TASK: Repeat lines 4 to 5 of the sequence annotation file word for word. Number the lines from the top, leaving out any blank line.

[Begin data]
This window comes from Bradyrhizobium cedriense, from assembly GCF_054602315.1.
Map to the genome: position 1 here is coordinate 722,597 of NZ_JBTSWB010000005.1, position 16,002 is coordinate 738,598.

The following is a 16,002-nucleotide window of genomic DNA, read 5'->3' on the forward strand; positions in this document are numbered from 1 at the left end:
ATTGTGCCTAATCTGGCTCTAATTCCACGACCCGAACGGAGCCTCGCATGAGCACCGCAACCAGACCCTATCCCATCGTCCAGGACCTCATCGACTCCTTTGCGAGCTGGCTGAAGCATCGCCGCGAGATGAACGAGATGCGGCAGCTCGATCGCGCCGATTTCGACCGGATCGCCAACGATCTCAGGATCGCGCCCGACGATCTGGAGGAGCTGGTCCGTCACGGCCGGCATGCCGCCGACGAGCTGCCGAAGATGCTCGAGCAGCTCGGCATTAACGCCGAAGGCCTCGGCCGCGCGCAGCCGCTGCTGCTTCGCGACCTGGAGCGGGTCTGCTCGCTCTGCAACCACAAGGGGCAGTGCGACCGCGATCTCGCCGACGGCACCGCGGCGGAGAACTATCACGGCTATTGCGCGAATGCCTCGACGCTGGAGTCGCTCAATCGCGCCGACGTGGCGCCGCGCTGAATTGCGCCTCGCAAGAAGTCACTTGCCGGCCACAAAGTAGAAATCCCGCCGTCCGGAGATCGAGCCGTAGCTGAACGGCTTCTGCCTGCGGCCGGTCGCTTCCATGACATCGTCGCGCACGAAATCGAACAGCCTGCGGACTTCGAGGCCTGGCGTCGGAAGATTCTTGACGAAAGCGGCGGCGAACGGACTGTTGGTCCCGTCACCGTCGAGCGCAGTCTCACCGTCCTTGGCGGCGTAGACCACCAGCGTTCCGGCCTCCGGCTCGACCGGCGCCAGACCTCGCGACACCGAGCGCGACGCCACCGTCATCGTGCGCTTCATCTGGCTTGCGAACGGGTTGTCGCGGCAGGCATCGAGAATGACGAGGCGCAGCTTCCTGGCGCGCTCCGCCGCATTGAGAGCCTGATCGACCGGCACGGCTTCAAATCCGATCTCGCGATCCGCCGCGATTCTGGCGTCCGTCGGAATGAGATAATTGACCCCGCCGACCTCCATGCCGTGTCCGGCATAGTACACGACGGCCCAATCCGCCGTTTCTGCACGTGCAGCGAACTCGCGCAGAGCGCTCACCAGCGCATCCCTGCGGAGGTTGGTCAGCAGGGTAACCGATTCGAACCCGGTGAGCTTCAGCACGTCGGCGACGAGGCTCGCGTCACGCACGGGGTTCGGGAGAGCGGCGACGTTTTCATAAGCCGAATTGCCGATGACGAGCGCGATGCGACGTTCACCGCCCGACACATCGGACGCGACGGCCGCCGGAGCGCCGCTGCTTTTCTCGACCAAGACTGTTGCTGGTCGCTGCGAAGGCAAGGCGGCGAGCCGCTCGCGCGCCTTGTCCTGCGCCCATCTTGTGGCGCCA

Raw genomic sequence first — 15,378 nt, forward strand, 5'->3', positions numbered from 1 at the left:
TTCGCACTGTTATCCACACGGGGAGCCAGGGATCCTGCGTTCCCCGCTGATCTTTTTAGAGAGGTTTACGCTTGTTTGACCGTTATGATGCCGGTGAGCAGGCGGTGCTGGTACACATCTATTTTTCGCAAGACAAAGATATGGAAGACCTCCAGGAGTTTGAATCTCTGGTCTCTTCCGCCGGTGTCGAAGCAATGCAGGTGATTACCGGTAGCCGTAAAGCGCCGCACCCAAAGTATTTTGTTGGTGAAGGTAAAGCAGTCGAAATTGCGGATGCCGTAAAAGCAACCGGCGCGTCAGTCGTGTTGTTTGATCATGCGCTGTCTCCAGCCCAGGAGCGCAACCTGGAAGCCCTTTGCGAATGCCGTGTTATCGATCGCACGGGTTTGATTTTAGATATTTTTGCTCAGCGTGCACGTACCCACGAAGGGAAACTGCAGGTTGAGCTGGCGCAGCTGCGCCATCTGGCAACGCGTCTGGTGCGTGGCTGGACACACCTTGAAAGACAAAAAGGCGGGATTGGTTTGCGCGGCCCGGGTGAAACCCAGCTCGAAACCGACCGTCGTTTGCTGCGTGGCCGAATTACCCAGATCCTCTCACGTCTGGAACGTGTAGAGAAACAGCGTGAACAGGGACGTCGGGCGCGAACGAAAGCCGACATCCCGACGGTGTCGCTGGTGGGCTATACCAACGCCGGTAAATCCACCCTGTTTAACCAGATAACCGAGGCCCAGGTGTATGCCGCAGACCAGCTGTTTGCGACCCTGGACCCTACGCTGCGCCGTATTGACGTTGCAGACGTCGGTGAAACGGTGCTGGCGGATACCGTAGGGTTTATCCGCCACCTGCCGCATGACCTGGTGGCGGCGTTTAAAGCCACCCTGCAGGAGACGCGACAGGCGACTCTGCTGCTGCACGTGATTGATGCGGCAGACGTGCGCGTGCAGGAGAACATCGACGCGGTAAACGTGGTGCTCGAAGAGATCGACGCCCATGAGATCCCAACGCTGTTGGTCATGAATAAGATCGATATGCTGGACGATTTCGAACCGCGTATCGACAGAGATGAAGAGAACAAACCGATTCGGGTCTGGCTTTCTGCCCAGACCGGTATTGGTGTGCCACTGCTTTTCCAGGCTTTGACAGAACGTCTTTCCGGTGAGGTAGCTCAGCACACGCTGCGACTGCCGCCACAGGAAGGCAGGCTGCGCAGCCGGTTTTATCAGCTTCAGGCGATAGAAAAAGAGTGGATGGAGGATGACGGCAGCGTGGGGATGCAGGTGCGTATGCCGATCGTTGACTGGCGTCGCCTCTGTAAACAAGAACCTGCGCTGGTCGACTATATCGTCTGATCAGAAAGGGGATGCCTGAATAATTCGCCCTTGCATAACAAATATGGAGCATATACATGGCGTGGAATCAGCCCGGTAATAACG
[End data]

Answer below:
ATTGTGCCTAATCTGGCTCTAATTCCACGACCCGAACGGAGCCTCGCATGAGCACCGCAACCAGACCCTATCCCATCGTCCAGGACCTCATCGACTCCTTTGCGAGCTGGCTGAAGCATCGCCGCGAGATGAACGAGATGCGGCAGCTCGATCGCGCCGATTTCGACCGGATCGCCAACGATCTCAGGATCGCGCCCGACGATCTGGAGGAGCTGGTCCGTCACGGCCGGCATGCCGCCGACGAGCTGCCGAAGATGCTCGAGCAGCTCGGCATTAACGCCGAAGGCCTCGGCCGCGCGCAGCCGCTGCTGCTTCGCGACCTGGAGCGGGTCTGCTCGCTCTGCAACCACAAGGGGCAGTGCGACCGCGATCTCGCCGACGGCACCGCGGCGGAGAACTATCACGGCTATTGCGCGAATGCCTCGACGCTGGAGTCGCTCAATCGCGCCGACGTGGCGCCGCGCTGAATTGCGCCTCGCAAGAAGTCACTTGCCGGCCACAAAGTAGAAATCCCGCCGTCCGGAGATCGAGCCGTAGCTGAACGGCTTCTGCCTGCGGCCGGTCGCTTCCATGACATCGTCGCGCACGAAATCGAACAGCCTGCGGACTTCGAGGCCTGGCGTCGGAAGATTCTTGACGAAAGCGGCGGCGAACGGACTGTTGGTCCCGTCACCGTCGAGCGCAGTCTCACCGTCCTTGGCGGCGTAGACCACCAGCGTTCCGGCCTCCGGCTCGACCGGCGCCAGACCTCGCGACACCGAGCGCGACGCCACCGTCATCGTGCGCTTCATCTGGCTTGCGAACGGGTTGTCGCGGCAGGCATCGAGAATGACGAGGCGCAGCTTCCTGGCGCGCTCCGCCGCATTGAGAGCCTGATCGACCGGCACGGCTTCAAATCCGATCTCGCGATCCGCCGCGATTCTGGCGTCCGTCGGAATGAGATAATTGACCCCGCCGACCTCCATGCCGTGTCCGGCATAGTACACGACGGCCCAATCCGCCGTTTCTGCACGTGCAGCGAACTCGCGCAGAGCGCTCACCAGCGCATCCCTGCGGAGGTTGGTCAGCAGGGTAACCGATTCGAACCCGGTGAGCTTCAGCACGTCGGCGACGAGGCTCGCGTCACGCACGGGGTTCGGGAGAGCGGCGACGTTTTCATAAGCCGAATTGCCGATGACGAGCGCGATGCGACGTTCACCGCCCGACACATCGGACGCGACGGCCGCCGGAGCGCCGCTGCTTTTCTCGACCAAGACTGTTGCTGGTCGCTGCGAAGGCAAGGCGGCGAGCCGCTCGCGCGCCTTGTCCTGCGCCCATCTTGTGGCGCCA

Raw genomic sequence first — 15,378 nt, forward strand, 5'->3', positions numbered from 1 at the left: